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VA Reaches Out To LGBTQ Vets


The Veterans Health Administration wants LGBTQ vets to feel comfortable coming to the VA for care. So VA medical centers across the country have been hosting outreach events throughout June, which is Pride Month. New Hampshire Public Radio's Britta Greene reports from one community where VA staff are taking a particularly fabulous approach.

BRITTA GREENE, BYLINE: Friday evening - and VA social worker Calvin Smith is staring himself down in a crowded hotel bathroom, trying to get his makeup right.

CALVIN SMITH: I have no idea what I'm doing (laughter). I watched a ton of YouTube videos.

GREENE: In just a few hours at a nearby bar, he'll be performing in a drag show organized by the White River Junction VA Medical Center. To start, he's applying a thick layer of blue glitter eye shadow.

SMITH: It's really difficult to get this right. I've already, like, started all over three or four times.

GREENE: The goal of the show is to get a simple message out to the community here in this rural area spanning Vermont and New Hampshire. The VA welcomes all veterans regardless of sexual orientation or gender identity. And Smith says veterans should feel comfortable being open about who they are and who they love with their doctors.

SMITH: I remember the first time I went to the VA for health care - sitting in the waiting room and looking around and seeing lots of much older veterans and just feeling so out of place, like, I don't belong here.

GREENE: The effects of Don't Ask, Don't Tell and bans on transgender service linger, he says.

SMITH: Like, for example, transgender female veterans I've seen come dressed as a boy to the VA I think sometimes just to avoid the potential of a problem. So there's that fear.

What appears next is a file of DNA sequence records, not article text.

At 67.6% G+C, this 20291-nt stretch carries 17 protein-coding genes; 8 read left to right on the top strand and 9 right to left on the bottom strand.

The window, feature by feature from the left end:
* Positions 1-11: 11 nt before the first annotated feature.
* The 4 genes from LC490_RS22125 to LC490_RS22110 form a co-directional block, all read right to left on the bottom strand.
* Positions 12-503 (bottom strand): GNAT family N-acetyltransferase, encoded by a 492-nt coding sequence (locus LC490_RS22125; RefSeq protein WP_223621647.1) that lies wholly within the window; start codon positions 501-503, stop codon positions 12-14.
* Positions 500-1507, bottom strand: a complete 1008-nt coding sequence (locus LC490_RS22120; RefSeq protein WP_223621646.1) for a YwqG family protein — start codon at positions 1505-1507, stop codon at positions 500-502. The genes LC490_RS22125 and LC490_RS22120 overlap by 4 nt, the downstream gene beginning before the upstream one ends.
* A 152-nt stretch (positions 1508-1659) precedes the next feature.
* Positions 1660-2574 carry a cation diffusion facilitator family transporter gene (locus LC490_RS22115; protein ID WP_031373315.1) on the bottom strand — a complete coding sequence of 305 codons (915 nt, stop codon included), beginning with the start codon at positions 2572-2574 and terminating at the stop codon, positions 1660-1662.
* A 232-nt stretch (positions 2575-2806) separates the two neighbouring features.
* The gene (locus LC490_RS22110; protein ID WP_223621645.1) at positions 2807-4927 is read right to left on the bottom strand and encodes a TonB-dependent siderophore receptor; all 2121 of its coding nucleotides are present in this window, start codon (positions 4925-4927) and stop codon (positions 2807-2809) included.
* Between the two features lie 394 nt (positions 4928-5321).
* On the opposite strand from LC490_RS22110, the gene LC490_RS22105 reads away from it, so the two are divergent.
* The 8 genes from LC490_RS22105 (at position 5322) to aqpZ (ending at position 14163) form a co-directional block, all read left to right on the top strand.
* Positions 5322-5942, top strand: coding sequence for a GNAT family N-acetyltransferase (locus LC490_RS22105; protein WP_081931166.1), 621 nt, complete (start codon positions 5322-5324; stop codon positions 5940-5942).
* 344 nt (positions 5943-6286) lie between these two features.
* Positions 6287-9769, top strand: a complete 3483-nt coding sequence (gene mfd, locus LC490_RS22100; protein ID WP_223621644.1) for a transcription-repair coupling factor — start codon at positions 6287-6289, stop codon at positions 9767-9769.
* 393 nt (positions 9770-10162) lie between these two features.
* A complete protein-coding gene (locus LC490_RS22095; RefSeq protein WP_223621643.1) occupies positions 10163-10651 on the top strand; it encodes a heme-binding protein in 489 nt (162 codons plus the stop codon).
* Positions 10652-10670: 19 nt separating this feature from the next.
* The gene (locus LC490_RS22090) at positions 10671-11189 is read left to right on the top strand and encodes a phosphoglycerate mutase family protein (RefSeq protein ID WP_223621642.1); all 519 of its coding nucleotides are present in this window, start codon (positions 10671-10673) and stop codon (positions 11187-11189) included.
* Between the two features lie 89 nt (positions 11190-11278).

GREENE: From a health perspective, though, it's important to reach this population. The VA says LGBT veterans have an even higher risk for PTSD, depression and suicide than veterans overall. Smith's work over the past couple years is part of a national program started under the Obama administration. It includes not just outreach but also internal education.

LYNN MARSHALL: I mean, we had no formalized medical training in LGBTQ health care.

GREENE: Lynn Marshall is the women's health medical director at the White River Junction VA. She's been taking advantage of available trainings and is working hard to make patients feel comfortable.

MARSHALL: It usually comes out when I ask explicitly, you know, do you have a significant other or a partner? And they'll look sheepishly sometimes at me and say, well, yes. And her name is Linda (ph).

GREENE: This simple gesture - asking about a partner rather than a boyfriend or husband - can make a big difference. It signals a change to a culture of acceptance, says Katie Taylor. She's a transgender veteran who served in the 1970s. She says the drag show, in particular, is remarkable for two reasons. One, it's a celebration of LGBTQ vets.

KATIE TAYLOR: And there are very, very, very few of those events that ever happen. The other - this was initiated, organized by VA staff. And that is - tap me with a feather, and I'll keel over because that's not what the VA does.

BRYNN COLE: Ladies and gentlemen...

GREENE: As the lights dim at the drag show, people crowd near the stage. And the MC, VA employee Brynn Cole, grabs the mic.

COLE: Welcome to the gayest show on Earth.


COLE: But first, I just have to say the VA is here for its queers. And we are proud to serve all veterans.


KESHA: (Singing) Even the stars and the moon...

GREENE: Halfway through the night, Calvin Smith, his blue glitter eye shadow sparkling, takes the stage. Smith has transformed into his drag persona, Britney Queers, in a plaid miniskirt and long blonde braids. The crowd leans in.


KESHA: (Singing) This is a hymn for the hymn-less...

GREENE: For NPR News, I'm Britta Greene in White River Junction, Vt.


KESHA: (Singing) ...Got to keep on singing. Hymn for the hymn-less - don't need no forgiveness 'cause if there's a heaven, don't care if we get in. Transcript provided by NPR, Copyright NPR.

Britta is NHPR's reporter in the Monadnock Region and Upper Valley.